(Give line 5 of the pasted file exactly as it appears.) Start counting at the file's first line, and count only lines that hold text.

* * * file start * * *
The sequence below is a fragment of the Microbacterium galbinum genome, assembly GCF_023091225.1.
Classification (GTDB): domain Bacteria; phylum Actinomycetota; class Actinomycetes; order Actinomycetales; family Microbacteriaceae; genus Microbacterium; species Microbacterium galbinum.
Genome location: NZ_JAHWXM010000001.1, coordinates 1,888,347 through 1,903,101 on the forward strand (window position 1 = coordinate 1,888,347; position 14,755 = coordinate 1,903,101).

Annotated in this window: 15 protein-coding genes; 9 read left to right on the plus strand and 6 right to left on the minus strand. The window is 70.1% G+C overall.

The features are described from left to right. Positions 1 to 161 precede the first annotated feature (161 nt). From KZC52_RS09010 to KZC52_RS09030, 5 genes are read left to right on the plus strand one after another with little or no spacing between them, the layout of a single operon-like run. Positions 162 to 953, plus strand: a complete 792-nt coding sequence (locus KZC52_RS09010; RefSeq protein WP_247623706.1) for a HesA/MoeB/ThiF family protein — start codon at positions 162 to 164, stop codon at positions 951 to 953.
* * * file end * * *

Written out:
The features are described from left to right. Positions 1 to 161 precede the first annotated feature (161 nt). From KZC52_RS09010 to KZC52_RS09030, 5 genes are read left to right on the plus strand one after another with little or no spacing between them, the layout of a single operon-like run. Positions 162 to 953, plus strand: a complete 792-nt coding sequence (locus KZC52_RS09010; RefSeq protein WP_247623706.1) for a HesA/MoeB/ThiF family protein — start codon at positions 162 to 164, stop codon at positions 951 to 953.